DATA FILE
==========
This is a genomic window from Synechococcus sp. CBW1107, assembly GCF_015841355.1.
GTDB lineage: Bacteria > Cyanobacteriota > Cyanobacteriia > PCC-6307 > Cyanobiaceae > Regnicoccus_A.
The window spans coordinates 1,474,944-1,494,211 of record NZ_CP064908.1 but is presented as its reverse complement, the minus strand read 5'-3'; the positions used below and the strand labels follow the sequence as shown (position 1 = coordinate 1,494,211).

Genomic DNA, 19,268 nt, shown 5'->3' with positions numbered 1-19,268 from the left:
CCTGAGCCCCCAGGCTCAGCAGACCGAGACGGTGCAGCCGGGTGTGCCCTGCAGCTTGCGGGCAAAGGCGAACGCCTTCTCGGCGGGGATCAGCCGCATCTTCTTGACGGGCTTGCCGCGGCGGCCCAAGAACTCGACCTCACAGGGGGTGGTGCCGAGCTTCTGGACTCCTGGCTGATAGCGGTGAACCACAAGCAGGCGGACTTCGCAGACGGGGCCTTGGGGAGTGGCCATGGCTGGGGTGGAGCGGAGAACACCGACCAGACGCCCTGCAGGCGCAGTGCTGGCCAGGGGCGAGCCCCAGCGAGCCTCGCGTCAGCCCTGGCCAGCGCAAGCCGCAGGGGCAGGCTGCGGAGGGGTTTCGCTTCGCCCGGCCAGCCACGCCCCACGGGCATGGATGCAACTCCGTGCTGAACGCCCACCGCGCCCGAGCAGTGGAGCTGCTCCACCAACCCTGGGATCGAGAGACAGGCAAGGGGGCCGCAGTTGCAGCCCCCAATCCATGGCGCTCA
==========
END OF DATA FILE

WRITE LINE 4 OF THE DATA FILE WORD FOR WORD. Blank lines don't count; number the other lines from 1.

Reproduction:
Genomic DNA, 19,268 nt, shown 5'->3' with positions numbered 1-19,268 from the left: